© GEOLOGICAL SURVEY OF CANADA. PHOTO: JEAN-BERNARD CARON
Pollingeria is one of the least understood Burgess Shale organisms, and its systematic status is unknown (Briggs and Conway Morris, 1986).
Pollingeria – from Mount Pollinger (2,816 m), northwest of the Burgess Shale. The name was given after Joseph Pollinger (1873-1943).
grandis – from the Latin grandis, “big, large,” in reference to the purported large size of the fossils.
Burgess Shale and vicinity: none.
Other deposits: none.
Age & Localities:
The Walcott and Raymond Quarries on Fossil Ridge and smaller sites on Mount Field and Mount Stephen.
History of Research:
Pollingeria was first described by Walcott in a 1911 monograph dealing with various Burgess Shale worms. Walcott interpreted these fossils as the individual scales of a larger organism resembling Wiwaxia. However, this interpretation was doubted (Conway Morris, 1979), and firmly rejected after the restudy of Wiwaxia (Conway Morris, 1985). The affinities of Pollingeria have remained difficult to establish (Briggs and Conway Morris, 1986).
The shape of this fossil is ovoid but variable in details and most individuals range from 10 to 15 mm in length. A distinctive feature is a series of narrow tubular elements that are darker and often slightly raised; these are twisted and contorted and do not appear to be parts of a gut.
Pollingeria is locally very abundant with hundreds of specimens on some bedding surfaces. In the Walcott Quarry this species represents 5.83% of the specimens counted in the community (Caron and Jackson, 2008).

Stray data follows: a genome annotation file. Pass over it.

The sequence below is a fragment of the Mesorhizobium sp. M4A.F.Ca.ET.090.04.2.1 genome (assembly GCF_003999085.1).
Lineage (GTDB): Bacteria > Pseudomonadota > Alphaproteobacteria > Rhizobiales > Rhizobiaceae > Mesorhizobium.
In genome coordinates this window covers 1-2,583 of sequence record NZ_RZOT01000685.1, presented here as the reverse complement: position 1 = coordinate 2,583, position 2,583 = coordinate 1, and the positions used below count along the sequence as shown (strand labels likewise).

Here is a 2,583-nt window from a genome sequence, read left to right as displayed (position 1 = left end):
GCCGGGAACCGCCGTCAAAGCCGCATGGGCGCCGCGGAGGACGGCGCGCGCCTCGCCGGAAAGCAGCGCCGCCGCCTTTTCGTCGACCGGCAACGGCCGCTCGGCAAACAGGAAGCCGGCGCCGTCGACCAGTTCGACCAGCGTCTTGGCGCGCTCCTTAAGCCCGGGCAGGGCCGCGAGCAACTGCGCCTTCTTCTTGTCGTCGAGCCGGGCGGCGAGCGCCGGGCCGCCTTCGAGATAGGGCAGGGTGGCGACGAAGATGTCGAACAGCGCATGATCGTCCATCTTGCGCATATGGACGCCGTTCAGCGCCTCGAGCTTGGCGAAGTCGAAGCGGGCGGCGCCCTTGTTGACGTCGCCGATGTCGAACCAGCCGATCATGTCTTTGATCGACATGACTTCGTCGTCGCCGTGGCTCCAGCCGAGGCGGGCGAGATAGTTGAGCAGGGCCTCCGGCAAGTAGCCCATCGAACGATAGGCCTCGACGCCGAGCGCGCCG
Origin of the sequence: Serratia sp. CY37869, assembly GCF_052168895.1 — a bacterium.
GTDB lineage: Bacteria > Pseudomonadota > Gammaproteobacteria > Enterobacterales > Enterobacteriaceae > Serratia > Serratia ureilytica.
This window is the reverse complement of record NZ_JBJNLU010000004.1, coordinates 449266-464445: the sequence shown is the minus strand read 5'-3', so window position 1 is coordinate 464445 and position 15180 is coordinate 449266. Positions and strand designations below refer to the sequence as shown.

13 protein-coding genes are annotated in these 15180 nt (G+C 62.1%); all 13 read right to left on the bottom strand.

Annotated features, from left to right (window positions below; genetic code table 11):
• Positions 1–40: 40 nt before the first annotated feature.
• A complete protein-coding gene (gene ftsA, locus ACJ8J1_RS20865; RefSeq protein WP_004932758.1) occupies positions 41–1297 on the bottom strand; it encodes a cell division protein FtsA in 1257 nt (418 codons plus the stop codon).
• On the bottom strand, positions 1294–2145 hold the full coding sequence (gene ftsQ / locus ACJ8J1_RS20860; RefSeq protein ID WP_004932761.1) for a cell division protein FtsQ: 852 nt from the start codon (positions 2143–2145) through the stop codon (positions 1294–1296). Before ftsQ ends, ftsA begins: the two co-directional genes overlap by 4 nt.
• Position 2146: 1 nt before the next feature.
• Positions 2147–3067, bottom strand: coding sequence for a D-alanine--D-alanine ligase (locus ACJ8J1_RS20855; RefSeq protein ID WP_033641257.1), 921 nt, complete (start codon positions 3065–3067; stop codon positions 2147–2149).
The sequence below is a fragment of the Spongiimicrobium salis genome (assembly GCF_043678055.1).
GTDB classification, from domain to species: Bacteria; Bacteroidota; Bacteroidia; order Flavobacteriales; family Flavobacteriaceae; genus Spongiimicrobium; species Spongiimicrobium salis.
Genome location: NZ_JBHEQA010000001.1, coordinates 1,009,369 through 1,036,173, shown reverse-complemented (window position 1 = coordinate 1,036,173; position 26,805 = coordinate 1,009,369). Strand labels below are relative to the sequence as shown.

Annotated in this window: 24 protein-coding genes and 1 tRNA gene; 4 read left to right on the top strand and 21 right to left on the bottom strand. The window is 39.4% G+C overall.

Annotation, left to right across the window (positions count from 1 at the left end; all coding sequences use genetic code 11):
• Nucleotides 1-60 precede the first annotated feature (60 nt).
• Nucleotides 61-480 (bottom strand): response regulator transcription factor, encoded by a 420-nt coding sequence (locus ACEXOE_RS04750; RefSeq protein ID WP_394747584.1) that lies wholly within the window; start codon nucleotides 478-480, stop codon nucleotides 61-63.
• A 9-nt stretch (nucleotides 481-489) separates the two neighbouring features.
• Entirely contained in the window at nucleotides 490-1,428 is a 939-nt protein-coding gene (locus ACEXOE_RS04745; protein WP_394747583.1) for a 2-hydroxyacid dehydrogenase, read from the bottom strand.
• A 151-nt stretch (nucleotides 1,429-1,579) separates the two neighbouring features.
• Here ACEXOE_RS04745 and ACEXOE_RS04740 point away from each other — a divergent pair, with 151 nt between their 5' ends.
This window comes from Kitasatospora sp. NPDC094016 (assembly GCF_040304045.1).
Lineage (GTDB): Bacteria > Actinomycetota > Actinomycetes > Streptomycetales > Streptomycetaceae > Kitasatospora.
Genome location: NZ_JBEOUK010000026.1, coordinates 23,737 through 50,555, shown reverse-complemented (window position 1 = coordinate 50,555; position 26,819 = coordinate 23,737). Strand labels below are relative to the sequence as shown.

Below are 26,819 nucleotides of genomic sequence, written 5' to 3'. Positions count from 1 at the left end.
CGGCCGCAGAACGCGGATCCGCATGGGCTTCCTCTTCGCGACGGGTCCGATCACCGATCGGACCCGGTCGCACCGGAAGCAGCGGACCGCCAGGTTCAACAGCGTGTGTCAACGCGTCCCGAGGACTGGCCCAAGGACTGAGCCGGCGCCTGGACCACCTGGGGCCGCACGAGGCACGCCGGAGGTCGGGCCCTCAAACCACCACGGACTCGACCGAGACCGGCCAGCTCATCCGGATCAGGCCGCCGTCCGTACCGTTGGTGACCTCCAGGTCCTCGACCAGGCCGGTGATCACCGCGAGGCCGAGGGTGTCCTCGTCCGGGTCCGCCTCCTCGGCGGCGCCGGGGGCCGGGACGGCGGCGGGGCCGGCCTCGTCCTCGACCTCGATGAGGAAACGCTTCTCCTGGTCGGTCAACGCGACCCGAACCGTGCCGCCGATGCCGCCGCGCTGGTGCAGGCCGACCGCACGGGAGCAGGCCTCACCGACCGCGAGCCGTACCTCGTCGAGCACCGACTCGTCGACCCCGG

Not enough is known about this organism to interpret its ecology.
BRIGGS, D. E. G. AND S. CONWAY MORRIS. 1986. Problematica from the Middle Cambrian Burgess Shale of British Columbia, p. 167-183. In A. Hoffman and M. H. Nitecki (eds.), Problematic fossil taxa (Oxford Monographs on Geology and Geophysics No. 5). Oxford University Press & Clarendon Press, New York.
CARON, J.-B. AND D. A. JACKSON. 2008. Paleoecology of the Greater Phyllopod Bed community, Burgess Shale. Palaeogeography, Palaeoclimatology, Palaeoecology, 258: 222-256.
CONWAY MORRIS, S. 1979. The Burgess Shale (Middle Cambrian) fauna. Annual Review of Ecology and Systematics, 10(1): 327-349.
CONWAY MORRIS, S. 1985. The Middle Cambrian metazoan Wiwaxia corrugata (Matthew) from the Burgess Shale and Ogygopsis Shale Shale, British Columbia, Canada. Philosophical Transactions of the Royal Society of London, Series B, 307:507-582.
WALCOTT, C. 1911. Cambrian Geology and Paleontology II. Middle Cambrian annelids. Smithsonian Miscellaneous Collections, 57(5): 109-145.